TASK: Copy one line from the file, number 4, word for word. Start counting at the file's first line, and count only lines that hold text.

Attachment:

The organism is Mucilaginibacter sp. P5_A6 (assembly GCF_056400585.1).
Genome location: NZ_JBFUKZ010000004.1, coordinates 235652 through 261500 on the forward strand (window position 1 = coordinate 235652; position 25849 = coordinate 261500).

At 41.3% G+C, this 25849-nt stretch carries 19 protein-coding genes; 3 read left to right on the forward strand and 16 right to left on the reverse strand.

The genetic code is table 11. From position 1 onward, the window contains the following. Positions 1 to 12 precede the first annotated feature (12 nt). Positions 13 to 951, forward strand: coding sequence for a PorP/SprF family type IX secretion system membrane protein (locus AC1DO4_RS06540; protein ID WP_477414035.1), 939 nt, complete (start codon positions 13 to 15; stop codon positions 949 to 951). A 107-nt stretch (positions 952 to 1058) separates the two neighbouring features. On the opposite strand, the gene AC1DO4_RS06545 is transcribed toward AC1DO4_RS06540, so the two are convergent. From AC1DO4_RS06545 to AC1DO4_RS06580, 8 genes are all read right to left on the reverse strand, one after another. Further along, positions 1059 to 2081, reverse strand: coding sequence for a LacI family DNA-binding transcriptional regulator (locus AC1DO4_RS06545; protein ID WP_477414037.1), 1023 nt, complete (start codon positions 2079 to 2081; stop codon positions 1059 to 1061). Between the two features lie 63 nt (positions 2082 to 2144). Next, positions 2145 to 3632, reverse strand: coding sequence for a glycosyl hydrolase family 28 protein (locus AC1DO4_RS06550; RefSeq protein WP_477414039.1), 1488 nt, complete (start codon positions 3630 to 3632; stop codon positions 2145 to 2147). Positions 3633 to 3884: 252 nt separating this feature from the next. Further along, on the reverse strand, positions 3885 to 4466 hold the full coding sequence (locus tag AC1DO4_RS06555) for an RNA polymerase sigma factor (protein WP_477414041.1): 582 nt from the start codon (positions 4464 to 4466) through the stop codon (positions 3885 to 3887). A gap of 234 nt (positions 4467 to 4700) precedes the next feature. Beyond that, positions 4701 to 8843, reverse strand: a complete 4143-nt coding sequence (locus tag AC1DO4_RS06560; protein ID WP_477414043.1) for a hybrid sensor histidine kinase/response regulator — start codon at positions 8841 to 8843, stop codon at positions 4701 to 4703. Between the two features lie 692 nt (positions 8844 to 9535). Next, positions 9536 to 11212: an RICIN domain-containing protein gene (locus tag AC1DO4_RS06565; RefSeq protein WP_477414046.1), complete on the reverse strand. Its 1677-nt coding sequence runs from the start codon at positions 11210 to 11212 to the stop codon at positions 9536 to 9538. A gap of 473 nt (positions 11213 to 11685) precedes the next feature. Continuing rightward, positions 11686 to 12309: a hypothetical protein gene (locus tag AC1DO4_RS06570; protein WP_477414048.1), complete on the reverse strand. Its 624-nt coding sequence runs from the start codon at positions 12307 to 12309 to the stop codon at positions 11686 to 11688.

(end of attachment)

The genetic code is table 11. From position 1 onward, the window contains the following. Positions 1 to 12 precede the first annotated feature (12 nt). Positions 13 to 951, forward strand: coding sequence for a PorP/SprF family type IX secretion system membrane protein (locus AC1DO4_RS06540; protein ID WP_477414035.1), 939 nt, complete (start codon positions 13 to 15; stop codon positions 949 to 951). A 107-nt stretch (positions 952 to 1058) separates the two neighbouring features. On the opposite strand, the gene AC1DO4_RS06545 is transcribed toward AC1DO4_RS06540, so the two are convergent. From AC1DO4_RS06545 to AC1DO4_RS06580, 8 genes are all read right to left on the reverse strand, one after another. Further along, positions 1059 to 2081, reverse strand: coding sequence for a LacI family DNA-binding transcriptional regulator (locus AC1DO4_RS06545; protein ID WP_477414037.1), 1023 nt, complete (start codon positions 2079 to 2081; stop codon positions 1059 to 1061). Between the two features lie 63 nt (positions 2082 to 2144). Next, positions 2145 to 3632, reverse strand: coding sequence for a glycosyl hydrolase family 28 protein (locus AC1DO4_RS06550; RefSeq protein WP_477414039.1), 1488 nt, complete (start codon positions 3630 to 3632; stop codon positions 2145 to 2147). Positions 3633 to 3884: 252 nt separating this feature from the next. Further along, on the reverse strand, positions 3885 to 4466 hold the full coding sequence (locus tag AC1DO4_RS06555) for an RNA polymerase sigma factor (protein WP_477414041.1): 582 nt from the start codon (positions 4464 to 4466) through the stop codon (positions 3885 to 3887). A gap of 234 nt (positions 4467 to 4700) precedes the next feature. Beyond that, positions 4701 to 8843, reverse strand: a complete 4143-nt coding sequence (locus tag AC1DO4_RS06560; protein ID WP_477414043.1) for a hybrid sensor histidine kinase/response regulator — start codon at positions 8841 to 8843, stop codon at positions 4701 to 4703. Between the two features lie 692 nt (positions 8844 to 9535). Next, positions 9536 to 11212: an RICIN domain-containing protein gene (locus tag AC1DO4_RS06565; RefSeq protein WP_477414046.1), complete on the reverse strand. Its 1677-nt coding sequence runs from the start codon at positions 11210 to 11212 to the stop codon at positions 9536 to 9538. A gap of 473 nt (positions 11213 to 11685) precedes the next feature. Continuing rightward, positions 11686 to 12309: a hypothetical protein gene (locus tag AC1DO4_RS06570; protein WP_477414048.1), complete on the reverse strand. Its 624-nt coding sequence runs from the start codon at positions 12307 to 12309 to the stop codon at positions 11686 to 11688.